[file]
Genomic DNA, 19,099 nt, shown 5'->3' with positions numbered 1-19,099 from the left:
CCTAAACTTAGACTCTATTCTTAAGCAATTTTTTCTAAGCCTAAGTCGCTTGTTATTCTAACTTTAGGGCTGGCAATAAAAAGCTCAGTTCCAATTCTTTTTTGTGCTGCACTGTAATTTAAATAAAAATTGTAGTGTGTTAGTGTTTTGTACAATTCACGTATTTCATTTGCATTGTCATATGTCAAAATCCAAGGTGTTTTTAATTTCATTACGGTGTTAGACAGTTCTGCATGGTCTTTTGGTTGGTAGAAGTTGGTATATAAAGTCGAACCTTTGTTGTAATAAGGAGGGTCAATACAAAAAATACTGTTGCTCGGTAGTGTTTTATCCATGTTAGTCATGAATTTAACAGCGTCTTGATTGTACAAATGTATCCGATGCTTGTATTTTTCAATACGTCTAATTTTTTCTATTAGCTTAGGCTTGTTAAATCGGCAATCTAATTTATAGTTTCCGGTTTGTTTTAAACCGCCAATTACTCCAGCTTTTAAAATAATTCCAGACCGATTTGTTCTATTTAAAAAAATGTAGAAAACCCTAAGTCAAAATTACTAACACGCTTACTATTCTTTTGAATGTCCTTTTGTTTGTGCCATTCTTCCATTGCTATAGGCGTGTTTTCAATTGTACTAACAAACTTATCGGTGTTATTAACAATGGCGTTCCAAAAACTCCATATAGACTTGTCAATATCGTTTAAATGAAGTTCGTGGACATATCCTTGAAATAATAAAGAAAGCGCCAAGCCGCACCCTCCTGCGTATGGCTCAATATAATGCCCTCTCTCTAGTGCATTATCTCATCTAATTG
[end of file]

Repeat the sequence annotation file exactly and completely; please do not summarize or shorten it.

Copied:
Genomic DNA, 19,099 nt, shown 5'->3' with positions numbered 1-19,099 from the left:
CCTAAACTTAGACTCTATTCTTAAGCAATTTTTTCTAAGCCTAAGTCGCTTGTTATTCTAACTTTAGGGCTGGCAATAAAAAGCTCAGTTCCAATTCTTTTTTGTGCTGCACTGTAATTTAAATAAAAATTGTAGTGTGTTAGTGTTTTGTACAATTCACGTATTTCATTTGCATTGTCATATGTCAAAATCCAAGGTGTTTTTAATTTCATTACGGTGTTAGACAGTTCTGCATGGTCTTTTGGTTGGTAGAAGTTGGTATATAAAGTCGAACCTTTGTTGTAATAAGGAGGGTCAATACAAAAAATACTGTTGCTCGGTAGTGTTTTATCCATGTTAGTCATGAATTTAACAGCGTCTTGATTGTACAAATGTATCCGATGCTTGTATTTTTCAATACGTCTAATTTTTTCTATTAGCTTAGGCTTGTTAAATCGGCAATCTAATTTATAGTTTCCGGTTTGTTTTAAACCGCCAATTACTCCAGCTTTTAAAATAATTCCAGACCGATTTGTTCTATTTAAAAAAATGTAGAAAACCCTAAGTCAAAATTACTAACACGCTTACTATTCTTTTGAATGTCCTTTTGTTTGTGCCATTCTTCCATTGCTATAGGCGTGTTTTCAATTGTACTAACAAACTTATCGGTGTTATTAACAATGGCGTTCCAAAAACTCCATATAGACTTGTCAATATCGTTTAAATGAAGTTCGTGGACATATCCTTGAAATAATAAAGAAAGCGCCAAGCCGCACCCTCCTGCGTATGGCTCAATATAATGCCCTCTCTCTAGTGCATTATCTCATCTAATTG